Utility Electric Vehicle (EV) Program Development Requirements – added 1/27/2023

The Illinois Commerce Commission (ICC) must convene a workshop to collect input for the design of utility beneficial electrification programs. The workshop must evaluate barriers, incentives, rate structures, investment opportunities, and other considerations for facilitating EV adoption. In March 2022, ICC published a report on workshop findings and recommendations for utility transportation electrification investments and incentives.

By July 1, 2022, electric utilities serving more than 500,000 customers must file a beneficial electrification plan with the ICC. Utility filings must take into consideration the ICC workshop report. The ICC must review and approve proposals by March 28, 2023. For more information, see the ICC Beneficial Electrification Workshops website.

(Reference Senate Bill 2940, 2022 and 20 Illinois Compiled Statutes 627/45)

Indiana

Commercial Electric Vehicle (EV) Charging Station Rebate - Duke Energy – added 11/22/2022

Duke Energy offers rebates of up to $500 to commercial customers for the installation of Level 2 EV charging stations at workplaces, multi-unit dwellings, fleets, or publicly available locations. For more information, including application requirements and rebate amounts, see the Duke Energy Commercial Charger Rebate website.

Electric Vehicle (EV) Charging Station Rental Program – Duke Energy – added 11/22/2022

Duke Energy allows residential and commercial customers to rent Level 2 and direct current fast charging (DCFC) stations for a flat rate each month. For more information, see the Duke Energy EV Programs website.

Electric Vehicle (EV) Deployment Impact Assessment – added 12/13/2022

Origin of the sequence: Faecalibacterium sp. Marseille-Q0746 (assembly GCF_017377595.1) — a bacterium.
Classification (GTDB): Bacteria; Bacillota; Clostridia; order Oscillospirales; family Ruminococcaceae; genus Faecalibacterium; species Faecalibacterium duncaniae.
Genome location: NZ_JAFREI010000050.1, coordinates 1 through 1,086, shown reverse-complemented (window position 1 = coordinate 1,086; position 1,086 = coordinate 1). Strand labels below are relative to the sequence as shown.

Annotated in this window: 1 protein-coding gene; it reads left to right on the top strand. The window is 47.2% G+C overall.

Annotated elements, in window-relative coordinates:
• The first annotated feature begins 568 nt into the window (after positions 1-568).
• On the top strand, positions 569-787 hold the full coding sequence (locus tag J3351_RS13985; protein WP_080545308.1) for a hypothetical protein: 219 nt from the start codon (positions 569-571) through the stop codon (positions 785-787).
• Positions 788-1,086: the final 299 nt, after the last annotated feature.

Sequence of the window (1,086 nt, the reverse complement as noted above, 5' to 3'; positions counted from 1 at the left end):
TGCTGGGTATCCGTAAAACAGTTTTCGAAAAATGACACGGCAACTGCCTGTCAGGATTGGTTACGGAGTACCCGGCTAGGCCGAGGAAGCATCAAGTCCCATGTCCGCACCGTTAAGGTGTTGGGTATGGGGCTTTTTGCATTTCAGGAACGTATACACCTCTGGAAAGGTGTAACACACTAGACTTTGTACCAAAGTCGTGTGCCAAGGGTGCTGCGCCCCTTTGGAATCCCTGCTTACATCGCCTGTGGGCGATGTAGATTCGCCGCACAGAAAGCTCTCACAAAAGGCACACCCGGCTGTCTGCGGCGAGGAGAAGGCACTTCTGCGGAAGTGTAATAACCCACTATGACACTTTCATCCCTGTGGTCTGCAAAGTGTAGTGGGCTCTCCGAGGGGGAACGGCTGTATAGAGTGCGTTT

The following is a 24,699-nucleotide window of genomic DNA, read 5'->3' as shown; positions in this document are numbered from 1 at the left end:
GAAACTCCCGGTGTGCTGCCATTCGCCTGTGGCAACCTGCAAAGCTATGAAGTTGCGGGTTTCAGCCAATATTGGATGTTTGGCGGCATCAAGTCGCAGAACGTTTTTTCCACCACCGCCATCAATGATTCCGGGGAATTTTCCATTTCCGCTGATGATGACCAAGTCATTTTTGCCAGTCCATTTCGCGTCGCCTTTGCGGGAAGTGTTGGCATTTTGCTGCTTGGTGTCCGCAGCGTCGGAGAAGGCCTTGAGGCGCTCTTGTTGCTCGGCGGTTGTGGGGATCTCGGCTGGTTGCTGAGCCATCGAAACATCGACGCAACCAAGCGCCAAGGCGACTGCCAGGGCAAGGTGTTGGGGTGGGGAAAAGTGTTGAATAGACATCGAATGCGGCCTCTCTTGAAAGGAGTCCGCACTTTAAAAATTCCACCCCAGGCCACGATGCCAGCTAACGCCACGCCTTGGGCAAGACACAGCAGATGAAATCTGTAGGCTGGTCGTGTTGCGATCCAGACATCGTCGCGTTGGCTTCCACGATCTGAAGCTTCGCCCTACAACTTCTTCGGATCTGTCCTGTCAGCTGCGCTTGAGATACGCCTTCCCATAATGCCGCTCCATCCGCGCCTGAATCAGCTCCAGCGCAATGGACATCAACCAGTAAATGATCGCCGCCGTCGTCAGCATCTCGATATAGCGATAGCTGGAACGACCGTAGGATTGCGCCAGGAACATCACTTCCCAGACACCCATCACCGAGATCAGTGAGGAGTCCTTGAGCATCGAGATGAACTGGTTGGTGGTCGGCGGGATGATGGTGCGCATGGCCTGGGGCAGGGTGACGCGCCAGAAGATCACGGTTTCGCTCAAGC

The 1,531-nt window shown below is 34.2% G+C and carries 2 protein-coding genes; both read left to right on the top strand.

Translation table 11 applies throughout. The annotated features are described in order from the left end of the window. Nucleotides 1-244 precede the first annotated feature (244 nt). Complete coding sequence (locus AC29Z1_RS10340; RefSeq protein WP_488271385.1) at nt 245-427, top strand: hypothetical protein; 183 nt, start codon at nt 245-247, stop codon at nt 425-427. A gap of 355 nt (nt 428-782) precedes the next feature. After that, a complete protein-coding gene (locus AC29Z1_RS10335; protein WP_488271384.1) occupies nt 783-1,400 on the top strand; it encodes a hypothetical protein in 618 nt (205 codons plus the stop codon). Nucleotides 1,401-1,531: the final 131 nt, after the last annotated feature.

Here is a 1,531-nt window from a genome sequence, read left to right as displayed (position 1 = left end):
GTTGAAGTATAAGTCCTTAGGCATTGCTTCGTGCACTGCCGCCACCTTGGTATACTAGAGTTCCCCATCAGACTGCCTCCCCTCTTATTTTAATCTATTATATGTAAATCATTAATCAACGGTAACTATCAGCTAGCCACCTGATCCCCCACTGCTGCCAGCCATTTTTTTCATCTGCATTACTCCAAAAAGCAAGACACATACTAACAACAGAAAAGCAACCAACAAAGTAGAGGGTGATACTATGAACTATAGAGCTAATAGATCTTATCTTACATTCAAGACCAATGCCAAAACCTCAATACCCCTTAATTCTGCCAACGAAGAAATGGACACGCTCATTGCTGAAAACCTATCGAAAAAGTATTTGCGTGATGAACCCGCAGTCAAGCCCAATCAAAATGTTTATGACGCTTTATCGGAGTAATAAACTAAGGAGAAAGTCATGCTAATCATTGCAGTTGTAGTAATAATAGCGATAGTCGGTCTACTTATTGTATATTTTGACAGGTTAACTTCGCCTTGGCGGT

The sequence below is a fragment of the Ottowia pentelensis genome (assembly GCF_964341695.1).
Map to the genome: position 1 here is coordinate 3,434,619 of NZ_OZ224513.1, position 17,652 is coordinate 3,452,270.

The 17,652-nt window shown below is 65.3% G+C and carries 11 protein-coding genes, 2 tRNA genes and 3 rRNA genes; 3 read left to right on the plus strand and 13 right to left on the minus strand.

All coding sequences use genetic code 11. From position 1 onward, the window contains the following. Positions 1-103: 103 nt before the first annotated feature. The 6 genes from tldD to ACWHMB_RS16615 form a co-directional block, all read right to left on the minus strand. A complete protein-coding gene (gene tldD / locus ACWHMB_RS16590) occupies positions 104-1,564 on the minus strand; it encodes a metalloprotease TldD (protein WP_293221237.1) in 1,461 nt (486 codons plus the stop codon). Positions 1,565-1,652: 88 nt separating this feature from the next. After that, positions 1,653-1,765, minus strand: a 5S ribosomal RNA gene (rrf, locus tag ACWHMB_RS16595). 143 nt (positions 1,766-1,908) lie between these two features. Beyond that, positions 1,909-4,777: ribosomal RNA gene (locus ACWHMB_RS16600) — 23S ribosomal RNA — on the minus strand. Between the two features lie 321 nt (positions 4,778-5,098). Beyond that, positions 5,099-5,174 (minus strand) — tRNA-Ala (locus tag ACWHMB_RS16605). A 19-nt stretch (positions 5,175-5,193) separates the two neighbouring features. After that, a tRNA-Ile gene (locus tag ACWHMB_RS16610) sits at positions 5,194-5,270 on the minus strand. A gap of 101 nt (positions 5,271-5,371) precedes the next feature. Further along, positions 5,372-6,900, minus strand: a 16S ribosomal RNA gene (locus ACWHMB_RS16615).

The Indiana 21st Century Energy Policy Development Taskforce (Taskforce) explores the impacts that fuel transitions and emerging technologies have on the Indiana electric grid. The Taskforce must, among other things, evaluate the impact of EV deployment on the electric grid capacity and reliability as well as EV charging station ownership and responsibility. The Taskforce published a report of their findings and recommendations in October 2022.

(Reference Indiana Code 2-5-45.1)

Iowa

Electric Vehicle (EV) Charging Station Rebates - Iowa Association of Electric Cooperatives (IAEC) – added 12/9/2022

Members of IAEC may offer rebates to residential and commercial customers for the installation of qualifying Level 2 EV charging stations. Local cooperatives that may currently offer these incentives include:

  • Allamakee-Clayton Electric Cooperative
  • Butler County Rural Electric Cooperative
  • Calhoun County Electric Cooperative Association
  • Consumers Energy
  • Eastern Iowa Light & Power Cooperative
  • Farmers Electric Cooperative
  • Franklin Rural Electric Cooperative
  • Guthrie County Rural Electric Cooperative
  • Harrison County Rural Electric Cooperative
  • Iowa Lakes Electric Cooperative
  • Linn County Rural Electric Cooperative
  • Maquoketa Valley Electric Cooperative
  • Midland Power Cooperative
  • MiEnergy Cooperative
  • Pella Cooperative Electric Association
  • Prairie Energy Cooperative
  • Raccoon Valley Electric Cooperative
  • Southwest Iowa Rural Electric Cooperative
  • T.I.P. Rural Electric Cooperative
  • Western Iowa Power Cooperative

For more information, including a full list of member cooperatives and available incentives, see the IAEC website.

Maryland

Electric Vehicle (EV) Charging Station Workplace Rebate – Pepco – added 12/13/2022

Pepco offers a rebate to workplaces for the purchase and installation of Level 2 EV charging stations. Rebate awards are up to $5,000 per port, and $30,000 per property. Eligible applicants include small businesses and nonprofit organizations. For more information, including additional eligibility requirements, see the Pepco Workplace Charger Rebate Program website.

Massachusetts

Zero Emission Vehicle (ZEV) Rebate Program Authorization – added 11/11/2022